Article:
Volunteering at University of Findlay’s Mazza Museum comes in all forms. There are tour leaders, there are docents, there are face painters and there are book readers. Then there are those, like Nondace Campbell, an Assistant Professor Emerita of Reading from UF, who play many roles, and who, in fact, have so much history with the Museum, its staff, and the University of Findlay that there are roles created especially for them.

Campbell, who taught reading at UF from 1972 to 2009, said that when she first got a job offer from then-Findlay College, she wasn’t entirely familiar with the institution. Having grown up in Michigan and getting her degree from University of Toledo, Findlay College was definitely on her radar, but it wasn’t a place where she’d been before. Her sister-in-law, however, knew at least one thing about Findlay College. “I remember when I told my family about getting the offer, my sister in law said ‘Oh, that’s where Dr. Mallett is,’” Campbell said. The late Dr. Jerry Mallett, former education professor and founder of the museum, was, at the time, on a lot of people’s radars. “He was a superstar on the lecture circuit and at conferences and things. I was very excited,” Campbell recalled.

She took the job, and what was supposed to be a one-year grant to help teach reading to students who needed a bridge from high school reading to college reading, turned out to be a career spanning over thirty-five years, and Mallett was a big part of it early on. “Dr. Mallett and [former UF reading teacher] Dr. Marian Bartch were so kind to me when I started,” Campbell said, “we had great fun.”

As a volunteer at Mazza, Campbell has, in a way, come full circle. She was at UF, she said, when the idea of the Museum was just that – an idea, and she had current Mazza Director, Ben Sapp as a student during her teaching days, before going on to teach with him when the University had programs at correctional facilities nearby. The two were on the same schedule and often carpooled together.

During those times of getting to know folks who were already or would eventually become deeply involved with Mazza, Campbell was also learning the benefits of having such a place. Artists would visit in the Mazza’s infancy, and Campbell would soak in as much as she could, seeing the opportunities as beneficial for more than just literacy and art. “It was, and is, better than therapy,” she said. “The exposure to the art and the creativity and the artists’ lives; I used to say that it was an amazing fringe benefit from teaching. The artists are always so kind.”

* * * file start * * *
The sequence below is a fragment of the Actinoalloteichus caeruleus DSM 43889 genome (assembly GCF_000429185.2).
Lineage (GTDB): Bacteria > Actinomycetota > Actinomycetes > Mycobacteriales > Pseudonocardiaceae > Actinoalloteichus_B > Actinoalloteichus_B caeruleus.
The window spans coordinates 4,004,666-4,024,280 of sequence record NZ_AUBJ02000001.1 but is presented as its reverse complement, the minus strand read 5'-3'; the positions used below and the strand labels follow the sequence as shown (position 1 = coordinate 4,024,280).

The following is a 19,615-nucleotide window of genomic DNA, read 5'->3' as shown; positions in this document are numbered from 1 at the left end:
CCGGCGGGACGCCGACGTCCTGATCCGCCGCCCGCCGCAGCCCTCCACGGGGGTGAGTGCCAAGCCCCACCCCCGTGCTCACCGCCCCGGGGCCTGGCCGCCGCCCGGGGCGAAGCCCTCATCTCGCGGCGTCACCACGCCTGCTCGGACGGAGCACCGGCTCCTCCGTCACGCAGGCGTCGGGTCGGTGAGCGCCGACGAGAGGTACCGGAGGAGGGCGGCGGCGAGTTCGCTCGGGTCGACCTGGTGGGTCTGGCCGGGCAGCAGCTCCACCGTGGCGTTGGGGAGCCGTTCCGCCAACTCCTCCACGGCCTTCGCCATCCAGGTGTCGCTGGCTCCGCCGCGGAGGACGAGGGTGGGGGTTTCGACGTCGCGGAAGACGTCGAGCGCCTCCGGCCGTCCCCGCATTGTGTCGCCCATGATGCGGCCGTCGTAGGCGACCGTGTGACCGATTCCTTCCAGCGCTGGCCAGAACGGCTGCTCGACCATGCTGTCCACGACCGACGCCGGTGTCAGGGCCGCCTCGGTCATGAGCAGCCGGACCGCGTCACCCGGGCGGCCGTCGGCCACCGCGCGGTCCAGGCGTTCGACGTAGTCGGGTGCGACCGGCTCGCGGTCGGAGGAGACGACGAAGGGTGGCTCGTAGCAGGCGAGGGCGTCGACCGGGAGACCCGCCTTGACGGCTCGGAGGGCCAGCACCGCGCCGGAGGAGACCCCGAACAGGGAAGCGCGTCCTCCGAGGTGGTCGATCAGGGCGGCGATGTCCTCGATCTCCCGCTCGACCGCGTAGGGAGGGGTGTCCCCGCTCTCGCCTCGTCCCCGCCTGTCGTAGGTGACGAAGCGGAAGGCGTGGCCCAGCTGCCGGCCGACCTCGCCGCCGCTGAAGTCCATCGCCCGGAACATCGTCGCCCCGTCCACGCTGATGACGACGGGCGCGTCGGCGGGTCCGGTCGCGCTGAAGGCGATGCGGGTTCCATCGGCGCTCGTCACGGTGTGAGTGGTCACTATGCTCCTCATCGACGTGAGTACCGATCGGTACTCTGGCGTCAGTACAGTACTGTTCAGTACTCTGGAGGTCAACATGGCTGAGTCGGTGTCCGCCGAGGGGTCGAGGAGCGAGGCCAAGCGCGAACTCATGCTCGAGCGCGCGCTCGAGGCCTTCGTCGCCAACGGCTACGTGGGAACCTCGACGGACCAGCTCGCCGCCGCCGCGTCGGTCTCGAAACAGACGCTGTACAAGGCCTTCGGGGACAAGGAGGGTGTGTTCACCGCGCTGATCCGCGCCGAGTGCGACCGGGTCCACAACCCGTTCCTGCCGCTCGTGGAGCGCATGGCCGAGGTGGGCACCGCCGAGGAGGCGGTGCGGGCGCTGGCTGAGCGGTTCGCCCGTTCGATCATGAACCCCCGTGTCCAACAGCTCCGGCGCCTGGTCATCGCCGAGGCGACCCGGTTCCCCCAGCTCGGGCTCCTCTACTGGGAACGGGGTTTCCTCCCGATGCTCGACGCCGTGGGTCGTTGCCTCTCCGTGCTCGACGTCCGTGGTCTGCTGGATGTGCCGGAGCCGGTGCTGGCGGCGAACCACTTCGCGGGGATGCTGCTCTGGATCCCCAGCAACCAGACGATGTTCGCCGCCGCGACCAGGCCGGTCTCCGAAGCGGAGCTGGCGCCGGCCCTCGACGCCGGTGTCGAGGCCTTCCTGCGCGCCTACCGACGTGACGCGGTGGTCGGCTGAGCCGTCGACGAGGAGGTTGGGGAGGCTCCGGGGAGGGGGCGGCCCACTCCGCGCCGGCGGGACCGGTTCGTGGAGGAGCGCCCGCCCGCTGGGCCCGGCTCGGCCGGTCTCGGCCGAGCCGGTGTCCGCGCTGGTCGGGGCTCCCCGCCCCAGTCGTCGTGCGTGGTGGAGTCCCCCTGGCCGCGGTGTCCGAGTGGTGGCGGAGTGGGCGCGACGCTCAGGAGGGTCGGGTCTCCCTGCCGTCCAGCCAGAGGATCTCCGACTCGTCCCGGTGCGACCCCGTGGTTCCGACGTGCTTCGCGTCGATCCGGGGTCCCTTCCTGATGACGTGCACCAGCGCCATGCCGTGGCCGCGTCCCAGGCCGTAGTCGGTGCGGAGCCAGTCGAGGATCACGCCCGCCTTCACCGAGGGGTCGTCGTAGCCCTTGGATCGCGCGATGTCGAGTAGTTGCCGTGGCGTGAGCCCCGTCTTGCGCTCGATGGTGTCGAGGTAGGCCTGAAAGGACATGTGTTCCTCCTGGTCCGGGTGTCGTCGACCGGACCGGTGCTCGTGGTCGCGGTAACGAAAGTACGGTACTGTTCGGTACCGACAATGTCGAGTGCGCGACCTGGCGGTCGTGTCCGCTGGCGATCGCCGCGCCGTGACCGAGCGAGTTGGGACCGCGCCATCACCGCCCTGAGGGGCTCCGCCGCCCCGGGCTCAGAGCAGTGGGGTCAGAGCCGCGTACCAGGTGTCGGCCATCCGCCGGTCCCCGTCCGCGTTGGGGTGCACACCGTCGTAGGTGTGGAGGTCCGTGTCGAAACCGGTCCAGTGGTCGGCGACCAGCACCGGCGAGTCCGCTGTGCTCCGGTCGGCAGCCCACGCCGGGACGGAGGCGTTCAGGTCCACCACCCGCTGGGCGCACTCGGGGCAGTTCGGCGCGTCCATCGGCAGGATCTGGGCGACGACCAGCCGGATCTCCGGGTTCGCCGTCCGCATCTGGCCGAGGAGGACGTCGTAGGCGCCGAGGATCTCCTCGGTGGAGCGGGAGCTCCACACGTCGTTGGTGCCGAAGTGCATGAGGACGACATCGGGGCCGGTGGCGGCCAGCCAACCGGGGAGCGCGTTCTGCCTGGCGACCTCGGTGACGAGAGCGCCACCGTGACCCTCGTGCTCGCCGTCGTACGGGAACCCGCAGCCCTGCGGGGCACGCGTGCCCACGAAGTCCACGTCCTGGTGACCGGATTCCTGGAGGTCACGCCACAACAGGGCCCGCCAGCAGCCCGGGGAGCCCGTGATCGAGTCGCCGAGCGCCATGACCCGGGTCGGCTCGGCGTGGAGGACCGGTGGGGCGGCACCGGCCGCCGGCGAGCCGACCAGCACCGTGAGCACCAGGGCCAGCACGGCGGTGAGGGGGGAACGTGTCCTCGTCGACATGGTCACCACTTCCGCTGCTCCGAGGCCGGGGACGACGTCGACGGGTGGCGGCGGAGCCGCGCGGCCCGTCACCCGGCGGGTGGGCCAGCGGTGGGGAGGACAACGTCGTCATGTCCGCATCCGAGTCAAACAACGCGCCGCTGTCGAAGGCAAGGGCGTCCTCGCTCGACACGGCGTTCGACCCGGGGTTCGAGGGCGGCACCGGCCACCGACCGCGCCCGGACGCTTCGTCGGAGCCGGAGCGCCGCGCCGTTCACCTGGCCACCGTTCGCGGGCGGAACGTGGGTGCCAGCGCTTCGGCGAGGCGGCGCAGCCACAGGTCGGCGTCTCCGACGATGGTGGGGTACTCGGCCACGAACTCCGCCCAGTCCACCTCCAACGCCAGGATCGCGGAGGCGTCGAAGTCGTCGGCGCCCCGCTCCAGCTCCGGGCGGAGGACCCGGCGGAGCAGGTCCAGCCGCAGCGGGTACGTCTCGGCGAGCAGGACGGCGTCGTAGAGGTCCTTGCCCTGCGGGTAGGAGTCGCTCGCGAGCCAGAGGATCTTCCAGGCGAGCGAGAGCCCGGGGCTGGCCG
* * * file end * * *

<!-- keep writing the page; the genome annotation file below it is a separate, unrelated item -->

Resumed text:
Now Campbell, who has been out of teaching for some years, disclosed that she is “really good at retirement,” and still loves UF and the Mazza Museum as much as she did that first day of teaching. And it seems that the Mazza and UF staff love her right back; so much so that Sapp created a position specifically for her. Every month, she said, she is in charge of filling out and sending birthday cards to author/illustrator friends of Mazza, and she does roughly thirty to thirty-five of them every month. According to Mazza’s Volunteer Coordinator Heather Sensel, though, Campbell’s “duties” go far beyond that. “We call her and she comes,” Sensel said. “She works in the library; she works in the office; she literally does whatever we ask her.”

“She’s one of the nicest individuals you will ever meet,” Sapp added. “I hold her as high as one can. Those drives to each of the prisons were some wonderful times; very special to me.”

Campbell is proud, she said, of “keeping Dr. Mallett’s dream alive,” and doing whatever things she can to strengthen Mazza’s collection. “Helping to create the opportunity to share all kinds of things,” she explained. “There is great fun in that. I get to see my friends, the authors, and the artwork regularly. It’s a great way to stay involved.”

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